KK: Denial is not just a river in Egypt. Graduate students seem determined to willingly delude themselves about the neoliberal financial foundation of graduate education; I’ve found that they are the most deeply invested in the myths of the academic cult. Then they finish their programs and hit the job market. The job market reveals the total insupportability of the entire system. But until graduate students confront the job market, they often remain in a state of hostile denial to any discussion of the financial repercussions of graduate school. They are of course usually encouraged in this by complacent and out of touch tenured faculty, who continue to push canards like “the best people always find jobs,” or “just focus on your dissertation and it will all work out.”
RA: A lot of the commentary about student debt tends to focus on how individuals manage their personal finances. Has student debt gotten so out of control because student borrowers are being irresponsible with money?
KK: Look at the stories in the spreadsheet and you won’t see anyone who was gambling away their rent money or traveling to Aruba. Stipends of $15-$18,000 a year are simply not enough to cover modest and frugal expenses. A stipend of $15,000 range yields an income of $1250 a month. It is not a stretch to imagine a modest budget (rent: $500, gas: $100, food: $300, utilities: $200, books and research: $200, misc: $200 = $1500) that immediately exceeds this, and note that this does not include car insurance or health care co-pays, let alone any unexpected expenses.
RA: In your view, what are the key driving forces behind all of this debt? What it is about our current educational system that has contributed to this problem?
KK: It can be traced to the defunding of higher education, particularly in the humanities and social sciences, and the shifting of money away from the educational mission and toward ancillary expenses like athletics and administration. “Full funding” stipends would average something like $30,000 or more if they were keeping pace with actual rising costs of living (note the new Johns Hopkins plans to reduce graduate admissions but support those admitted with $30K stipends). In the neoliberal university, however, that is organized around an ethos of permanent scarcity, cost-cutting, and downsizing (except in the ranks of upper administration and athletics), the funds for this are nowhere to be seen.
RA: What’s your take on groups like Strike Debt? Is the solution going to be some sort of widespread debt cancellation?
KK: Thomas Frank has an amazing piece from 2012 in Harper’s, called the “Price of Admission.” You can find it here. He quotes from anthropologist David Graeber’s pathbreaking book: Debt: the First 5000 Years. He talks about the effectiveness of debt in turning young people into “profit-maximizing machines.” Here’s a longer quote:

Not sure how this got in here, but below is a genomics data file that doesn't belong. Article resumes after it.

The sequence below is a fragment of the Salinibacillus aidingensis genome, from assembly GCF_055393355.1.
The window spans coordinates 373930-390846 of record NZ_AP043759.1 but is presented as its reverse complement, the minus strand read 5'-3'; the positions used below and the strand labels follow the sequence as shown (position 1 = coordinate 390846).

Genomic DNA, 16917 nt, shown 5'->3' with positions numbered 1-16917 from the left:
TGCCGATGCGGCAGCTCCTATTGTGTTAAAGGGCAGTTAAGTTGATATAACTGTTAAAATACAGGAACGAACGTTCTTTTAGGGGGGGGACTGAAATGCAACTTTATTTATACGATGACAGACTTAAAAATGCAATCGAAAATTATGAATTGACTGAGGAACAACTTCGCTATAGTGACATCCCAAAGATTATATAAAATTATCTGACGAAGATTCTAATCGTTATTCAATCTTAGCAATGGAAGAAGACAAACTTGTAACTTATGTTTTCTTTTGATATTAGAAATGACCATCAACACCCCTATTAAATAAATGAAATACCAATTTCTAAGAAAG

“Without indebtedness to sharpen the point of the stick (and make the carrot seem that much juicier), students will just sit around in their quadrangles as they always have, wallowing in pointless disciplines and tossing frisbees.
Massive indebtedness changes a person, maybe even more than a college education does, and it’s reasonable to suspect that the politicos who have allowed the tuition disaster to take its course know this. To saddle young people with enormous, inescapable debt— total student debt is now more than one trillion dollars—is ultimately to transform them into profit-maximizing machines. I mean, working as a schoolteacher or an editorial assistant at a publishing house isn’t going to help you chip away at that forty grand you owe. You can’t get out of it by bankruptcy, either. And our political leaders, lost in a fantasy of punitive individualism, certainly won’t propose the bailout measures they could take to rescue the young from the crushing burden.”
I do support the work of Strike Debt. But in my work I am more directly concerned with warning individuals not to go to graduate school at all if it entails any debt. Graduate school in the humanities is not worth mortgaging your future over. Yes, it’s unjust that this career option was available (and not financially ruinous) to previous generations, and I hope it will be again. But for those who contemplate graduate school right now—don’t allow the fantasy of the ivory tower to blind you to the reality of the neoliberal economy of higher ed: stagnant stipends/wages and systemic unemployment result in the bank owning your future.
RA: What are the solutions? What kinds of changes do we need to make to truly address this student debt problem?
KK: Again, I’m not a macro-economic thinker (or an economist of any stripe!). I am not qualified to propose institutional solutions to the scandal and tragedy of 1 trillion dollars of student debt. I just want everyone who is in, or contemplating entering, a graduate program in the humanities and social sciences to understand the risks, and to resist the Kool-Aid poured out by most tenured members of the academic cult that the life of the mind somehow exists outside of the real economy.